Leader, Who Helps You Doubt Well?

What an intriguing question! It's not mine. It comes from a short article in the Wall Street Journal entitled "Four Key Questions for CEO's." But it applies equally well for managers who lead at all levels of their organization. If you are taking your unit anywhere that is challenging you must come to terms with the twin postures of confidence and uncertainty. Both are part of your world. And the more you push the envelop, the more you bring about change, the more exposed you become to your … [Read more...]

Do Good and Poor Bosses Clone Themselves?

When I train or coach front line supervisors, I am struck how often they are unable to think of a good manager for whom they have worked. It is so much easier to learn and then apply good management skills when you have someone in mind who has actually demonstrated them with you. ("How would Jennifer handle this employee? What would Frank do in this situation? What I remember Amanda said to turn her team around was… ") But does this mean that the leaders you have worked for in your career … [Read more...]

For a Manager, Hope IS a Strategy

Former New York City mayor Rudi Guiliani is credited for that now oft repeated line, "Hope is not a strategy." But when he, like any good leader in a crisis, painted a picture for New Yorkers of rising up from the September 11 devastation, rebuilding the lower Manhattan skyline, and healing the city's wounded soul, Mr. Mayor was dispensing hope. And well he should have. It was the right strategy.   Why do I say this? Because hope is what professor Richard Boyatzis calls a "positive … [Read more...]

Don’t Forget the “Why” in Your Mission Statement

A colleague of mine, Gwen Kinsey, led a crisp, interactive presentation at a recent leadership breakfast event. The topic was about how mission statements engage (or not) your employees. Gwen's session drove home a point for me and I'd like to share it here. She put us in small groups and handed out two mission statements, one to half the groups, the other to the other half. Our task was to read the mission we were given and find connections between it and what we value highly. It turned out … [Read more...]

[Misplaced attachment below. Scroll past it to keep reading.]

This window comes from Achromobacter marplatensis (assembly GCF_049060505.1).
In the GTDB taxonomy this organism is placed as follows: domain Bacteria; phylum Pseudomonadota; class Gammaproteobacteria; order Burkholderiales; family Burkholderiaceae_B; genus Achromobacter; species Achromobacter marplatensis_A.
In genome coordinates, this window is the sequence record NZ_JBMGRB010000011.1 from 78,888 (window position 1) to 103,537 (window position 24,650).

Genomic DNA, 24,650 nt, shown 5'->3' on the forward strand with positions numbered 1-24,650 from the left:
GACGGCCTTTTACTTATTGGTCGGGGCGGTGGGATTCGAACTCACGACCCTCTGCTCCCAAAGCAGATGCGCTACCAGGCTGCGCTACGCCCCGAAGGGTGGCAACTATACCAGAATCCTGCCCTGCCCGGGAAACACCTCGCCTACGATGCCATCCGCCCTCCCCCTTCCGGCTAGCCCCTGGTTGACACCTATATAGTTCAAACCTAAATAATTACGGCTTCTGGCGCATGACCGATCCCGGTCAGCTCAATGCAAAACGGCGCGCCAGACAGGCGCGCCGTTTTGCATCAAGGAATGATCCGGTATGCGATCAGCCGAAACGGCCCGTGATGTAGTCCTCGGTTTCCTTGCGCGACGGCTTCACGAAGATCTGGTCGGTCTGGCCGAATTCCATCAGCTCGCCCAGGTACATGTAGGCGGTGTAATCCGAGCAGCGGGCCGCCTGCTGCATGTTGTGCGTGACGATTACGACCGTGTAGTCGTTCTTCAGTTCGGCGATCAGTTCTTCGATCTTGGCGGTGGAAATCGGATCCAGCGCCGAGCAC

Teleworkers Perform But Do They Rise?

The typical teleworker in the US is a 49 years old, university educated, salaried individual in a management or professional role, says the Telework Research Network. Some of these just love the opportunity to indulge themselves through the satisfaction of doing knowledge or creative work that both engages them and challenges them. But many of them also want career advancement. They want to get ahead. This is where an interesting article from Talent Management Magazine enters the picture. It … [Read more...]

Book Review: To Sell is Human

"We're all in sales" says author Daniel Pink. In fact, in a Gallup study people reported spending 40% of their time working in what Pink calls "non-sales selling," convincing/influencing/moving people to decide or do that does not involve anyone making a purchase. Dan Pink is always intriguing. Let's look at a few things his book has to say that apply to managers. In my experience, the higher a manager is in the hierarchy, the more frequently he/she engages in non-sales selling and the higher … [Read more...]

Three Intriguing Thoughts from Amazon’s Jeff Bezos

A recent HBR blog podcast interviewed the CEO of Amazon who, in a major study reported in the Harvard Business Review's Jan/Feb issue, was ranked #2 of global CEO's. The late Steve Jobs was #1. Jeff Bezos is an intriguing guy. He permits interviews sparingly and is somewhat of a contrarian around some commonly held business beliefs. In the short audio, Bezos makes three points that I think are worth CEO's and managers hearing about. He sees the DNA of Amazon as that of an explorer, vs. a … [Read more...]

The Numbers Are Coming

The October 2012 issue of Harvard Business Review features "Big Data" as the theme. There are a number of articles of import for those leaders whose enterprise has access to large amounts of data–operational, market, what have you. They look at where the data is coming from, the increasing role it is playing in business decision-making, how to use it wisely, and how to identify the metrics that best represent your operations and your market environment. They even have a piece on the hottest job: … [Read more...]

At the Heart of Development, Awareness

A manager I was coaching recently explained (away) the behavior of one of his supervisors: "He isn't an angry person. He means well. It's just that he's often sharp with people. And sometimes they take it the wrong way. He's really a good worker. I've told him that people can be intimidated by him, so he knows he sometimes comes across this way." But does he really know this? He may acknowledge it in his head but does he recognize it when he is being curt, or better yet, just before he is … [Read more...]

Change Your Words, Change Their Minds

I continue to be amazed by that fundamental truth about living: how we choose to see a situation dictates the choices we–and others–make about it. Take a look at this 2-minute clip that demonstrates it better than any more words I can write. You will be glad you did. How you choose to deliver feedback on an employee's performance will have a huge impact on how he/she responds to your message…acceptance, in the spirit of learning, denial, as a victim, or angry counter attack. How you … [Read more...]